Subsequently, my own institution, the University of North Carolina at Chapel Hill, provided a Junior Faculty Development Grant (Summer 1982) to examine manuscripts of the Prose Psalms at the Bibliothèque nationale de France (Paris) and the British Library (London). The manuscript’s format of narrow columns with even margins created difficulties for the scribe. Although such unconventional syllabification is occasionally found in other Old English manuscripts, its frequency in the Paris Psalter, as shown by a recent study,36 is unparalleled; for example, þisse/-s (fol. 130, “Canticum graduum; Vox Ecclesie regnantis uel sancte Mariae,” combines the Arg. [27 ] For other striking examples of dependence on Theodore, see Commentary on Pss. Theodore frequently emends the mood or tense of verbs, but it is uncertain whether corresponding changes in Ps(P) are borrowed from him or are the independent work of the paraphrast. [32 ] Thus, the Milan Commentary lacks Julian on Ps. This priority is evidenced by the absence from Ps(P) of numerous instances of metaphor, hyperbole, and figurative language present in the Latin. witu fulneah anlic helle witum”; elsewhere it is retained but clarified by an additional translation, as in Ps. The occasional non-West Saxon (Anglian) features in phonology and inflections are entirely compatible with an early West Saxon origin.86 Before addressing the main topic, vocabulary as evidence for date and authorship, two other aspects of Ps(P)’s vocabulary deserve mention.

I am grateful to both libraries for generously permitting me full access to their collections. There are frequent corrections, apparently all by the scribe of the manuscript. Sometimes he erased words on the right margin whose letters ran over the boundary; for example, forsyhst (Ps. (b), “Vox Ecclesiae regnantis,” with the corresponding Carolingian reading of the Columban Series, “vox sanctae Mariae” (the main textual tradition has “Vox ecclesiae rogantis”). 10v in favor of the Latin form, but occasional examples occur later, e.g., on fols. Conversely, the Latin (Caroline) a occasionally replaces insular a in the Old English; likewise with Caroline r (once); see apparatus to present edition under Pss. [28 ] In the quotations from Julian and the Epitome, reference is to page and line of De Coninck’s editions of both works. 16.12a-15, from which Ps(P) apparently borrows; likewise, for their introduction to Ps. [33 ] Lucas De Coninck, ed., Incerti Auctoris Expositio Psalmorum I:1-XVI:11A iuxta litteram, 2 parts (Kortrijk, 1989). De Coninck for providing me with a copy of this privately printed edition. [35 ] For a full account of Ps(P)’s dependence on Alfred’s works, see Chap. Presumably the paraphrast chose not to reproduce such tropes because they might mislead his Old English audience. 17.6 the metaphor of dolores inferni circumdederunt me is changed (and clarified) into a simile, “Me ymbhringdon . 38.12, “For þær[e] strenge þinra handa and þinre þreaunga” (Ro. The first, occurrences of hapax legomena, was treated by J. Tinkler,87 but his list of such words omits nine genuine and includes six false hapax.88 Altogether Ps(P) has some thirty-one hapax.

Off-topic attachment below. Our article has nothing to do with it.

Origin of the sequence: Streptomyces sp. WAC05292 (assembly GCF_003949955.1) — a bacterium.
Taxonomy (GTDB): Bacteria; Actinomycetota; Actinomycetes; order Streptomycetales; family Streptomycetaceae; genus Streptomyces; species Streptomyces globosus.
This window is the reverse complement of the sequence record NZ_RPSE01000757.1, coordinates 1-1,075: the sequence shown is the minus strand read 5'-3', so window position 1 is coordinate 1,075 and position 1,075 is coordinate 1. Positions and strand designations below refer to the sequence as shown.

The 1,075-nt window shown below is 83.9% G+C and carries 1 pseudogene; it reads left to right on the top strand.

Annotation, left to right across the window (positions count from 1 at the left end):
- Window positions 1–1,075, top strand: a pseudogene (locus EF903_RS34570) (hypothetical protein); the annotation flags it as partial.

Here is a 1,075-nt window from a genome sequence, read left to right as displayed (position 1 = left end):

2 ]] found in other manuscripts owned by him.5 Subsequently, it was donated to his favorite foundation, the Sainte Chapelle de Bourges, as attested by its appearance in a list of manuscripts received there in July 1406.6 More than a century later, an inventory of Sainte Chapelle manuscripts, drawn up in November 1552, lists a “Psalterium Davidicum,” which should probably be identified with the present manuscript since all of the other psalters mentioned are described as glossed.7 It was still there in 1708 when the Benedictine scholar Dom Martène singled it out for comment: L’un des plus curieux manuscrits de la sainte Chapelle, est celui qu’on appelle les heures du duc Jean. 186 (after the prayers and colophon; probably blank). 12.5), about 20 occurrences; of words, as in parauit (Ps. Significantly, the Vespasian Psalter from Christ Church Canterbury lacks the Canticum Simeonis, a feature that may reflect the old Roman usage once observed there.65 The former is headed Incipiunt Letaniae,66 the latter (individually) (Alia) Oratio. Qua expleta, post orationem dominicam [Pater Noster] intercanitur psalmus In te domine speraui (ii), consequentibus precibus et orationibus.”67 This resemblance does not necessarily mean, however, that the Paris litany had a monastic provenance, since the devotion of the Seven Penitential Psalms was also popular among the secular clergy and devout laity. Arguably, it was passed over because of its proximity to Ps. Positive evidence is found in Ps(P)’s use of specifically West Saxon words such as ealneh, eaþmetto, (ge)fægnian, fnæs, for hwi, miltsung, offrung, ongemang, rihtwis, (ge)swincan, getruma.103 Moreover, Ps(P) has other West Saxon words that normally occur only in the early West Saxon works comprising Alfred (CP, Bo, Solil), Or, and the 890-Chronicle, namely, bismer, broc, cræft, gefea, morgen, ofermodlice, tohopa, unþeaw, swa þer, (eac) swa ylce.104 Within this body of works, Ps(P) shows closest agreement with Alfred in using (1) all these words, where Or and the 890-Chronicle have different synonyms for some; (2) certain words and constructions rarely or Print Edition Page No. oþþe;105 (3) a limited range of words for concepts represented in the other two works by a wider range, for example, for ‘to fight’, Ps(P) and Alfred use only winnan and feohtan, where the others also have gewinnan and gefeohtan.106 Other significant agreements shared by Ps(P) and Alfred are as follows: Since the concepts denoted by the words in these different categories of agreement are common in Old English prose translations, the correspondences between Ps(P) and Alfred cannot be dismissed as coincidental agreements arising out of a scarcity of occurrences. 70 Nor does a small number of differences between Ps(P) and Alfred in word choice prejudice the claim for common authorship.133 Thus, Ps(P)’s consistent translation of ciuitas with burg, where Alfred uses burg and ceaster,134 can plausibly be explained by its bias towards a historical interpretation of ciuitas in the psalms as the fortified city of Jerusalem. Discenza concludes that in CP, his earliest translation, Alfred was “establishing his own translation solutions” to Lat.